The ageing population of the United Kingdom and cardiovascular diseaseBMJ 2005; 331 doi: https://doi.org/10.1136/bmj.331.7529.1362 (Published 08 December 2005) Cite this as: BMJ 2005;331:1362
- Azeem Majeed,
- Paul Aylin
The number of people aged 65 and over is predicted to increase by about 53% between 2001 and 2031, but the number of people aged under 65 will change little during this period (table). The increase in the number of older people will likely lead to an increase in the number of people who have chronic diseases, including cardiovascular disease. This will impose further workload and financial pressures on the NHS. We examined the possible impact of the ageing population on the expected number of people with three cardiovascular disorders: coronary heart disease, heart failure, and atrial fibrillation.
Diseases of the cardiovascular system are the commonest cause of death in the United Kingdom and are responsible for a significant proportion of NHS spending.1We examined the possible impact of the ageing population on the expected number of people with coronary heart disease, heart failure, and atrial fibrillation. The data for the estimates of prevalence came from 211 general practices (total list size 1.4 million) contributing data to the general practice research database (GPRD).2The data for hospital admissions came from English hospital episode statistics.3
The total number of cases and inpatient admissions for coronary heart disease, heart failure, and atrial fibrillation in the United Kingdom in 2001 and 2031 were estimated by applying age-sex specific rates to the number of people in each age-sex group in the relevant year. The numbers for each age-sex group were then summed to give the overall total number of cases. This method assumes that the age-sex specific prevalence and admission rates of these diseases will not change in the future.
The estimated numbers of cases of coronary heart disease, heart failure, and atrial fibrillation in the United Kingdom in 2001 and 2031 are contained in the figure. The estimated numbers of inpatient admissions for coronary heart disease, heart failure, and atrial fibrillation in the United Kingdom in 2001 and 2031 are in the figure on.
If realised, these increases will have important implications for the NHS. Statins have become the single biggest component of the NHS prescribing budget, and their cost to the NHS is likely to increase further. So too will the costs of other drugs, as well as the costs of diagnostic tests and surgical procedures and of regular monitoring of patients by general practitioners, cardiologists, and nurses. New medical technologies may have a considerable impact on future caseloads.4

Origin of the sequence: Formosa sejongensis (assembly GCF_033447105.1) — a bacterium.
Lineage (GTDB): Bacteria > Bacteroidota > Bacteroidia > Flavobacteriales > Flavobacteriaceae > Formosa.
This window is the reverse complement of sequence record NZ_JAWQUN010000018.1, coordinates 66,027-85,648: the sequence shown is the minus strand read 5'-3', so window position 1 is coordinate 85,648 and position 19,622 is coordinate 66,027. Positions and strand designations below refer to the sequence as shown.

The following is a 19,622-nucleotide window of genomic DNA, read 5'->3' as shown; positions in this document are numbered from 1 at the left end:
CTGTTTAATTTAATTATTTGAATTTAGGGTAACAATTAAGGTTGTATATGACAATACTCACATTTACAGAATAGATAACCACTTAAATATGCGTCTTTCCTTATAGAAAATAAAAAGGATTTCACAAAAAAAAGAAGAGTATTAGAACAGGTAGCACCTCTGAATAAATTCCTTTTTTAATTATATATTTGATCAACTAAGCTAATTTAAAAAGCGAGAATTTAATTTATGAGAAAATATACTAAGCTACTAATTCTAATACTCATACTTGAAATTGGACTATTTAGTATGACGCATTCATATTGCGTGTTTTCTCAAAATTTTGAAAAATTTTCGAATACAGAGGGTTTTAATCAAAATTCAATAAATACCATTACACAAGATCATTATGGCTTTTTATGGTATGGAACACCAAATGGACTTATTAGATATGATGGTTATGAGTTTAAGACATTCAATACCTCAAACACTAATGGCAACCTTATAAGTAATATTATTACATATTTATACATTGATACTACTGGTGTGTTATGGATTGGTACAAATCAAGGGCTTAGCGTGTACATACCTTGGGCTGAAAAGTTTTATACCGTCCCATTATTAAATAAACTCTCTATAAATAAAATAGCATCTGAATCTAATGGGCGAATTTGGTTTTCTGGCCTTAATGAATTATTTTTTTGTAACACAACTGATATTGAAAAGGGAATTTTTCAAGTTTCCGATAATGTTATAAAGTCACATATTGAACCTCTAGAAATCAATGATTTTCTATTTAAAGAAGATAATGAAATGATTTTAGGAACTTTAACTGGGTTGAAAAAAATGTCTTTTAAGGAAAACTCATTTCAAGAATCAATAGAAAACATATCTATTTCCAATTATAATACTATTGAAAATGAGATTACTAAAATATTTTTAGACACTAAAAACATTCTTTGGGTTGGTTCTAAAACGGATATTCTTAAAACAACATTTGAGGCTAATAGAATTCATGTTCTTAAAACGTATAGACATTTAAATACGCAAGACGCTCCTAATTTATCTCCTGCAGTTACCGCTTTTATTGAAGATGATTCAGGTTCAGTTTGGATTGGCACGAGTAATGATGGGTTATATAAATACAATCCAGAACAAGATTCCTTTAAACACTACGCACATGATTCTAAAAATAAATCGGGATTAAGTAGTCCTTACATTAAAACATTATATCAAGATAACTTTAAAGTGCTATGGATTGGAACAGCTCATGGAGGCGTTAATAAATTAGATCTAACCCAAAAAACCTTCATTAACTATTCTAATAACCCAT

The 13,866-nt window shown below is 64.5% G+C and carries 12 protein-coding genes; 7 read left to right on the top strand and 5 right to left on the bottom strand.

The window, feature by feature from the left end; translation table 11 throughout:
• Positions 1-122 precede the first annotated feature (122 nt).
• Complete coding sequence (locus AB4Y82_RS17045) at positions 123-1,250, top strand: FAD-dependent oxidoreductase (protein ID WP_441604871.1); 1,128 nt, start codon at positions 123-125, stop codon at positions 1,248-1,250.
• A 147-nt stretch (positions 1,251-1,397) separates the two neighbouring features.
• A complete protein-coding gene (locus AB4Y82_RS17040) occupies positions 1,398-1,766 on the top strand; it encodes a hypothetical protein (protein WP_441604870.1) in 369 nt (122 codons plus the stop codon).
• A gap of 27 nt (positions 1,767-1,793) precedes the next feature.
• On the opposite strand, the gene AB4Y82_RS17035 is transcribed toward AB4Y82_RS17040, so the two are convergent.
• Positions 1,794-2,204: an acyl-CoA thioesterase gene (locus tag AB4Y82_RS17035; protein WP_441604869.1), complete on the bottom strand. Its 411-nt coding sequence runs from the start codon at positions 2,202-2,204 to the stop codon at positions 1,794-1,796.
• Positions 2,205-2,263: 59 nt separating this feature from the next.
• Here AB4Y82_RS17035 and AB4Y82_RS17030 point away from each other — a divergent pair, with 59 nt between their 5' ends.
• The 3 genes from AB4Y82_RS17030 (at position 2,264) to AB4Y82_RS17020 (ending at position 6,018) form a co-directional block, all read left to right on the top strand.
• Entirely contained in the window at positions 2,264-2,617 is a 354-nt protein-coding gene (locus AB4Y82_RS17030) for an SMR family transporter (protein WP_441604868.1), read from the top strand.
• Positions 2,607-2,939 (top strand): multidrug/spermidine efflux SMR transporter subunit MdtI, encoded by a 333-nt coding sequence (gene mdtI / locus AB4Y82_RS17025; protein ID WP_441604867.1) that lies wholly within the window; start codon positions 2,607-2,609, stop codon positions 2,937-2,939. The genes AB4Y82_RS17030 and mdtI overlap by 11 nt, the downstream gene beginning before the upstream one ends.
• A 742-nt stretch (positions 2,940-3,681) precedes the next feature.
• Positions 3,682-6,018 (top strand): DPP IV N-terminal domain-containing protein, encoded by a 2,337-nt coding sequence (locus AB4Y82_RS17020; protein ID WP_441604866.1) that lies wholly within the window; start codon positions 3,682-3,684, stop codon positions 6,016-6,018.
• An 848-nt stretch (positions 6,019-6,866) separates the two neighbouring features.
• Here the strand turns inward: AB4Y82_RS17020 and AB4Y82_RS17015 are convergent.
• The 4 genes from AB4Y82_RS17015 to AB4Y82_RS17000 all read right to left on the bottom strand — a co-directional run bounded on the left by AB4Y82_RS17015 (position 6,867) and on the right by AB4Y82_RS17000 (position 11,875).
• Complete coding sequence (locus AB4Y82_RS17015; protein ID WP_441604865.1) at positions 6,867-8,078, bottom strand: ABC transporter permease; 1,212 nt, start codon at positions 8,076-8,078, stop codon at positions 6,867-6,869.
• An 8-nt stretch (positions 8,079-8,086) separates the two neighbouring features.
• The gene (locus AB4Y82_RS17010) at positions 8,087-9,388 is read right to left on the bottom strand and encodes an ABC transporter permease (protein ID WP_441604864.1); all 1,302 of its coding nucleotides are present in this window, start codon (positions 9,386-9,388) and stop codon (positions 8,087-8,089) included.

Similar changes in the number of people with cardiovascular disorders will be seen in most other developed countries, as they all tend to have low birth rates and increasing life expectancy, leading to an increasingly elderly population. Some of the expected increases in the number of cases could be attenuated by people leading healthier lifestyles—but recent trends suggest this may not happen. Obesity, diabetes, and high blood pressure increase the risk of developing heart disease. A key aim of government policy should therefore be to encourage people to remain active, engage in regular physical exercise, and refrain from behaviours that could have a detrimental effect on their health, such as binge drinking, smoking, and overeating.5
The basic figures
The number of cases of coronary heart disease is predicted to increase by 44% to 3 190 000 in 2031; the number of hospital admissions is predicted to increase by 32% to 265 000
The number of cases of heart failure is predicted to increase by 54% to 1 303 000 in 2031; the number of admissions is predicted to increase by 55% to 124 000
The number of cases of atrial fibrillation is predicted to increase by 46% to 1 093 000 in 2031; the number of admissions is predicted to increase by 39% to 85 000
This month's Dr Foster's case notes were compiled by Azeem Majeed and Paul Aylin. Dr Foster is an independent research and publishing organisation created to examine measures of clinical performance.
References, methodology, and a figure are on bmj.com